There are over 700 species of eucalyptus on the Earth, the majority of them being evergreen. They are native to Australia, where they are commonly known as a Gum Tree. The natural antiseptic, insect repelling, and other useful properties have been noted there for centuries. Since the plant was introduced to the west by Captain Cook in the late 1700’s, we have further studied them and learned that eucalyptus can have many benefits for the body, both as a remedy for illness and in preparations for the skin.
Eucalyptus leaves excrete a number of antibacterial components, including citronellal, p-cymene, eucamalol, γ-terpinene, α- terpinol, limonene, linalool, β- pinene, aromadendrene, and alloocimene. The leaves of the plant are treated with steam, and the essential oils that are extracted contain these beneficial compounds. Studies have shown that certain compounds found in eucalyptus essential oil can have bactericidal effects when tested on a large variety of common illness-causing Gram‐positive and Gram‐negative bacteria, even on methicillin-resistant Staphylococcus aureus (MRSA), although it is unknown exactly which of the several compounds, in combination with the other compounds present, provide the most benefit for fighting bacterial infections, especially in drug-resistant strains.
With such thought-provoking data coming from studies, it is no wonder that essential oil enthusiasts tout the positive effects of eucalyptus on any number of complaints, from minor skin irritations to sore throats. In the treatment of acne, believers in the positive effects of eucalyptus say that it has helped them prevent flare-ups, as well as treat any blemishes that already exist to heal quickly.
Eucalyptus moisturizes dry skin by actively increasing the ceramide content in the skin. Ceramides are fatty acids that occur naturally in the skin and provide a protective barrier that is essential to normal skin cell function as well as the appearance of healthy skin. Aging skin naturally loses some ability to retain moisture as time goes by, and assisting the ceramides in the skin to retain moisture is what is believed to cause a more youthful appearance.
Antifungal and Antiviral
In studies that tested essential oil blends that included eucalyptus essential oil, antiviral properties were found when applied to samples of H1N1 and HSV1 viruses, and antifungal properties were noted when six different strains of Candida (a common fungus found in ailments caused by Candidiasis, such as thrush, yeast infections, fungal infections of the toenails, ringworm, and athlete’s foot – to name a few). When the antibacterial properties of eucalyptus are taken into account with these interesting laboratory findings, it is exciting how many common problems and minor skin and body problems could potentially benefit from the use of a preparation that contains the compounds found in eucalyptus.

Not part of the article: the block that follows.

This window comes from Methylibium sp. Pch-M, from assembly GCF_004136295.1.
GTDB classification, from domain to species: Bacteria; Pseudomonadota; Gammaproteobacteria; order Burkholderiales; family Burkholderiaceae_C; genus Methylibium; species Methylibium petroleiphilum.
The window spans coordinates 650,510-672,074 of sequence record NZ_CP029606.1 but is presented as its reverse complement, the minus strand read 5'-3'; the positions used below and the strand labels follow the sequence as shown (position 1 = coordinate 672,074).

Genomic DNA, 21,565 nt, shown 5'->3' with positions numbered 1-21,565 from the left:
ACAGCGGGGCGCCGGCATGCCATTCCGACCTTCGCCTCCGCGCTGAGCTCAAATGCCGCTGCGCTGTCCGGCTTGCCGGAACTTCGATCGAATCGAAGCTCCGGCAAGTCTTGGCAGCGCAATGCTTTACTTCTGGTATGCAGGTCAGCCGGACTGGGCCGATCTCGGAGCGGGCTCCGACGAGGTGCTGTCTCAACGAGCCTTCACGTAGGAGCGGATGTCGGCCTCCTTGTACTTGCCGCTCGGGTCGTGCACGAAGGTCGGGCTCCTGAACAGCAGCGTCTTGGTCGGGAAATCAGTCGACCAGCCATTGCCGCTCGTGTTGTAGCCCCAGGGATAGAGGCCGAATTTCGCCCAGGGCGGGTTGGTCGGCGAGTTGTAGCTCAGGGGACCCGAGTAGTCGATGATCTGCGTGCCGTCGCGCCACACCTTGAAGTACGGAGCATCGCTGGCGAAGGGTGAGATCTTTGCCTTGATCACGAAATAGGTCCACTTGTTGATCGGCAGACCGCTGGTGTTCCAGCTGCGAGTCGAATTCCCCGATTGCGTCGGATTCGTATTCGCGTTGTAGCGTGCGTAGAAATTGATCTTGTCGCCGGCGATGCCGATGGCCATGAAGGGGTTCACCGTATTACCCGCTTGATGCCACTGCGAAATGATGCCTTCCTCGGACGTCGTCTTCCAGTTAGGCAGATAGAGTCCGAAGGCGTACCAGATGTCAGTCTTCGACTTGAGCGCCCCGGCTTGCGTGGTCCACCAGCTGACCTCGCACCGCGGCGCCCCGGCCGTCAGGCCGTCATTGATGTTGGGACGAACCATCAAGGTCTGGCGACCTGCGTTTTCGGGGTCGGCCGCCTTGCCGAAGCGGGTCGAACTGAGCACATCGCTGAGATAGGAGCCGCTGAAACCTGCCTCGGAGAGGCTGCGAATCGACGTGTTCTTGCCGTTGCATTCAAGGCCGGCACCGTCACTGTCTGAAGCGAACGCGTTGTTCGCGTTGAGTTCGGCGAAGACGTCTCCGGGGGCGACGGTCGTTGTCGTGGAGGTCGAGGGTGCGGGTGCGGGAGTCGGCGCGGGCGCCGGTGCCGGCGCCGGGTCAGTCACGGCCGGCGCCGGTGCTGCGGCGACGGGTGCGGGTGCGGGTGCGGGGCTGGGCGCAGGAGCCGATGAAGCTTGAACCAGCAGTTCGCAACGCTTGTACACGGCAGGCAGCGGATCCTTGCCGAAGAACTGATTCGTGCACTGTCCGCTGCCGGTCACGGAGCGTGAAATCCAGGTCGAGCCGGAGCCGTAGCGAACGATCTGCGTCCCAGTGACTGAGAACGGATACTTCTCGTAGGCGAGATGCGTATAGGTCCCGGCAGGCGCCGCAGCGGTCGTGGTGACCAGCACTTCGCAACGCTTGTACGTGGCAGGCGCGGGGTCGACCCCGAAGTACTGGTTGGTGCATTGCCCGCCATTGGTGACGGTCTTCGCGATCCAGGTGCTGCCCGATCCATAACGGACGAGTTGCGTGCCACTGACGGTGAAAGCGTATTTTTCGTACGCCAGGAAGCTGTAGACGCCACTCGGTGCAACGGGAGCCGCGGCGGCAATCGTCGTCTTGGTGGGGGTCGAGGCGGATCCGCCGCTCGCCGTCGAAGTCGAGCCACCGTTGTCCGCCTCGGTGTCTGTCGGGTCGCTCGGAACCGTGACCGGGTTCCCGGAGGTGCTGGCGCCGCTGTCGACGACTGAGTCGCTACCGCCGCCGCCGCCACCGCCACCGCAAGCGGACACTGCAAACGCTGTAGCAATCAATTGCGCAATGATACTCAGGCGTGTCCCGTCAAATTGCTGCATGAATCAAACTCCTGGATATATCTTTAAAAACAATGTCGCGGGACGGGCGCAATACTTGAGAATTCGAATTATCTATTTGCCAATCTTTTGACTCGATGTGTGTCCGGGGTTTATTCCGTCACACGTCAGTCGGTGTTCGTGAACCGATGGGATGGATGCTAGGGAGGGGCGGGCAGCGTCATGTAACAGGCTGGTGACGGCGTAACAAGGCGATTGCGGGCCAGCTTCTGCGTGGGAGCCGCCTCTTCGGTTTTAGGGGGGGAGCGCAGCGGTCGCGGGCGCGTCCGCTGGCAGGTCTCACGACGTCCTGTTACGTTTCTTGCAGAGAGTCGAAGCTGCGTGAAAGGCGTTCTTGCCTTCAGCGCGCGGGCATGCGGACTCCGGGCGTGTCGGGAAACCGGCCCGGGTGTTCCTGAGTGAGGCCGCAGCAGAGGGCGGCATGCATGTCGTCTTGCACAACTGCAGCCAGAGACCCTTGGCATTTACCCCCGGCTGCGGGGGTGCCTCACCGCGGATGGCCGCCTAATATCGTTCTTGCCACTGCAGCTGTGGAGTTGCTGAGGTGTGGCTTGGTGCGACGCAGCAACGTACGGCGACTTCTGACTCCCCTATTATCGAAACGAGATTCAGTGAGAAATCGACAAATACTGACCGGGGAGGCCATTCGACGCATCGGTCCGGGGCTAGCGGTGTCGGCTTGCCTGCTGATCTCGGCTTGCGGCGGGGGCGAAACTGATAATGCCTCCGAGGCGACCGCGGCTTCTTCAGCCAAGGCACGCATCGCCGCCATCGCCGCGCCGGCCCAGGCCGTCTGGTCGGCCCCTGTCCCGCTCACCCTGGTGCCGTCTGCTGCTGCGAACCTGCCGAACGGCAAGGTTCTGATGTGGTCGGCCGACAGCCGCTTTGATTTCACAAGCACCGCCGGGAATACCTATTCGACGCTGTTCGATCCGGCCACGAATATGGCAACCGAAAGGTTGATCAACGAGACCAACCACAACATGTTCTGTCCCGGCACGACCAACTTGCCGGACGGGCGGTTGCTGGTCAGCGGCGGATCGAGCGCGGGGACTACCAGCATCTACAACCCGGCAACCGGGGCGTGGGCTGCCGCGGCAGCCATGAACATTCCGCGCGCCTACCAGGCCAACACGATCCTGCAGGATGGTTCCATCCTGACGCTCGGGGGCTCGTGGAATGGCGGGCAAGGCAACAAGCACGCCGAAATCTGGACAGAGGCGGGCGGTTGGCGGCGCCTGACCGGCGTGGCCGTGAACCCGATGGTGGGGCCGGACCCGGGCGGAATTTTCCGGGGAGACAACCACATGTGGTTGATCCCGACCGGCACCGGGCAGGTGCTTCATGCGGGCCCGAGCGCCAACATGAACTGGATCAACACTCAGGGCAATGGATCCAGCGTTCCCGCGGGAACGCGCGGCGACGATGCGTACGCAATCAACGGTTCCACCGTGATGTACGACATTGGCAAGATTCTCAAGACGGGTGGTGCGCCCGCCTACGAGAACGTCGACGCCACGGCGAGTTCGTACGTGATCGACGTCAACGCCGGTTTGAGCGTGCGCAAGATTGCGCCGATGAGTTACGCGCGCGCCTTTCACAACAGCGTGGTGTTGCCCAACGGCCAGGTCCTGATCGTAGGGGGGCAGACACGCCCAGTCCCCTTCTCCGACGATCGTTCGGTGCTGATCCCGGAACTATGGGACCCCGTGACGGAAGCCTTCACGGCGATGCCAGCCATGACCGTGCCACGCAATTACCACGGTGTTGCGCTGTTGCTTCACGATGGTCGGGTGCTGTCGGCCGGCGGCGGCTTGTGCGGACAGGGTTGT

The Cineole component of eucalyptus oil has been registered as an effective insecticide and mite repellant since 1948. The many varieties of eucalyptus native to Australia have glands that excrete the oils in the plant, and range in scent from peppermint to lemony. Most insects are put off by the scent of certain eucalyptus trees, but in 2013, scientists discovered that a variety of eucalyptus actually changed its scent to repel specifically whatever kind of insect was currently attacking it.
Protects The Skin
The ceramide (fatty acid) component in eucalyptus is part of the reason it is used to help keep skin healthy, intact, and free of infection. Healthy skin is an essential part of a healthy immune system. The skin filters out as many toxic byproducts of metabolism as the liver, through sweating. All of the properties listed above are just some of the many reasons that eucalyptus compounds have been used to protect delicate skin from the many irritating, inflammatory problems that arise from nature to attack the body’s first line of defense against disease: the skin.